If your email is being sent from your name or another person’s name without any company branding it could be ignored by the recipient.

When I subscribed to the Kissmetrics newsletter I received emails from Tomasz Borys. Having no idea who that was, I promptly deleted it. It wasn’t until I accidentally opened one that I learned it was from Kissmetrics.

Include some sort of branding in your email subject line so that the recipients know who the emails are coming from.

Screen Shot 2016 08 30 at 12.10.58 PM

28. The 9-word reengagement email

One person got 750 responses after emailing 1,200 people on a stagnant list (a 62.5% response rate!)

Here’s how to do it:

Subject line: {first name}

Body: Are you still looking at getting [insert your service/product]?

Here are a few examples:

  • “Are you still looking at getting your kitchen renovated?”
  • “Are you still looking at building a new website?”
  • “Are you still looking at buying a new car?”
  • “Are you still looking at growing your blog traffic?”

Here is an example of how the whole email should look:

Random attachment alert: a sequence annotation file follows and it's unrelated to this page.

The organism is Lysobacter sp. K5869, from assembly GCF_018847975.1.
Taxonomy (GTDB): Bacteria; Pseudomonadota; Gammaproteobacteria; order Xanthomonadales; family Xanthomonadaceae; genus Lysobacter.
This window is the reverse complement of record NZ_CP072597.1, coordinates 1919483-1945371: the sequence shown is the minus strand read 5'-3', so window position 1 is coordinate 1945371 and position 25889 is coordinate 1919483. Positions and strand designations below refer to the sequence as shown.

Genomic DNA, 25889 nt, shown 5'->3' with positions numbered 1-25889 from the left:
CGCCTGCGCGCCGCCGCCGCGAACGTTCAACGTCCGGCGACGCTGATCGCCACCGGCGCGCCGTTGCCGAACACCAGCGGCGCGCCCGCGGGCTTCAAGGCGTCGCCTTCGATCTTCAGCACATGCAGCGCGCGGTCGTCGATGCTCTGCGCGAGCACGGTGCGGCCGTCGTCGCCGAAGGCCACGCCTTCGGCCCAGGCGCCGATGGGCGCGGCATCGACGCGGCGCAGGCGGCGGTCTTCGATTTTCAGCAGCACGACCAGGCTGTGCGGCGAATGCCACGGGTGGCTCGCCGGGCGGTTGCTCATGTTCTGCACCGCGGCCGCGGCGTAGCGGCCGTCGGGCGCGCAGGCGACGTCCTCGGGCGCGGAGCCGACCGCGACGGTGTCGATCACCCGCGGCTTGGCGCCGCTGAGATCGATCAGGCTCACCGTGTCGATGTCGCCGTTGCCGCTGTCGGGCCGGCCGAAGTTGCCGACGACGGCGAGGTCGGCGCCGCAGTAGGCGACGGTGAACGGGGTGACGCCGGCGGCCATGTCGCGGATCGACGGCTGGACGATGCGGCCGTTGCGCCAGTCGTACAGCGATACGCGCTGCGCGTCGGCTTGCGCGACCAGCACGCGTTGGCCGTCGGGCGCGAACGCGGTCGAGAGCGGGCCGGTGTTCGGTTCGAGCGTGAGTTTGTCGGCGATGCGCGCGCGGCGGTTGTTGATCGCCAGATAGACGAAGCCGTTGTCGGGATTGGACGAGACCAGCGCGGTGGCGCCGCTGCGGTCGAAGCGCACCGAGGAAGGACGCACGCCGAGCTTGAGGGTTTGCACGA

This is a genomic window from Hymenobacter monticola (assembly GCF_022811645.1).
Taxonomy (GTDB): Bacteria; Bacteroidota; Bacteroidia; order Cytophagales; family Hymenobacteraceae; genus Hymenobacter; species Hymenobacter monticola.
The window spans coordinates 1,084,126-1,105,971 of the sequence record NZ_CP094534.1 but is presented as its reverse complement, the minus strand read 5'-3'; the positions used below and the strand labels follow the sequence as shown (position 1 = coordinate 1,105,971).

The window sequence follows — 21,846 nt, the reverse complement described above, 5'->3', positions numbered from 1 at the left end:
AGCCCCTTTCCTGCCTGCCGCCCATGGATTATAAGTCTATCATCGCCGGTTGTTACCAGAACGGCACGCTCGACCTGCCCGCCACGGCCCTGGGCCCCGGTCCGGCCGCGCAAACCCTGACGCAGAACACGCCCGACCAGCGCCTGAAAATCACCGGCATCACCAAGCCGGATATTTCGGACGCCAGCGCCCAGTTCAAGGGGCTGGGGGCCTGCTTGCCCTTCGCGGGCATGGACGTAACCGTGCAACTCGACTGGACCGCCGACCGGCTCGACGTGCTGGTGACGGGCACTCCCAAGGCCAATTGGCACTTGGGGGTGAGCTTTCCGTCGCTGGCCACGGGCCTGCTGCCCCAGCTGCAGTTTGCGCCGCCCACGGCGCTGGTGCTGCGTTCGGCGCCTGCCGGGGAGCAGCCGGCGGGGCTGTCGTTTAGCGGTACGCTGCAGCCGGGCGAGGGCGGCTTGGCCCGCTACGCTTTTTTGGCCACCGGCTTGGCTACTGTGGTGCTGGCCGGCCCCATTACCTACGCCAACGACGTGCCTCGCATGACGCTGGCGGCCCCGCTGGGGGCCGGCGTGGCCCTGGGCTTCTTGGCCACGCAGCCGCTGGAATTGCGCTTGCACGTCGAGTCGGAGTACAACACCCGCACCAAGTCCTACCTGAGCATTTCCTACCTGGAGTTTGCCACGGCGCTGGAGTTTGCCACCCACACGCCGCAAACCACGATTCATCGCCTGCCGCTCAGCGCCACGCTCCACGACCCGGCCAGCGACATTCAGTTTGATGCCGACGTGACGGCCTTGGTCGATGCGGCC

From: Jordan at Company

To: bob@company.com

Subject: Bob


Are you still looking at building your website?

– Jordan


That’s it! But why does this work so well?

This email generates curiosity and a certain level of personalization. The casual nature makes it seem like it’s coming from a real person and encourages a real response.

29. Clarity Trumps Creativity in Subject Lines

By focusing on clarity over creativity in their email subject lines, MarketingSherpa saw a 541% increase in their email open rates.

The more ambiguous or unclear the subject line, is the less likely a recipient will open it. Make the most of your email subject line by explaining with clarity what the email is about. Don’t reveal everything or else it won’t be opened at all. Clarity is paramount.

30. Use CoSchedule’s Headline/Subject Line Analyzer

Subject lines can be a tricky thing to get right.

Make your life a little easier with CoSchedule’s headline analyzer. It will analyze all the words in the subject line and score it based on the types of words used and the character count. The better you can balance elements like power or emotive words the better score you’ll get. The best way to do this is to come up with 5-10 subject lines and test each with CoSchedule’s headline analyzer.

31. Use Grammarly to check your grammar and spelling (it’s free!)

Grammar and spelling mistakes are terrible to have, especially if you’re trying to come off as a professional business. It’s a sign of poor quality control at the most basic level.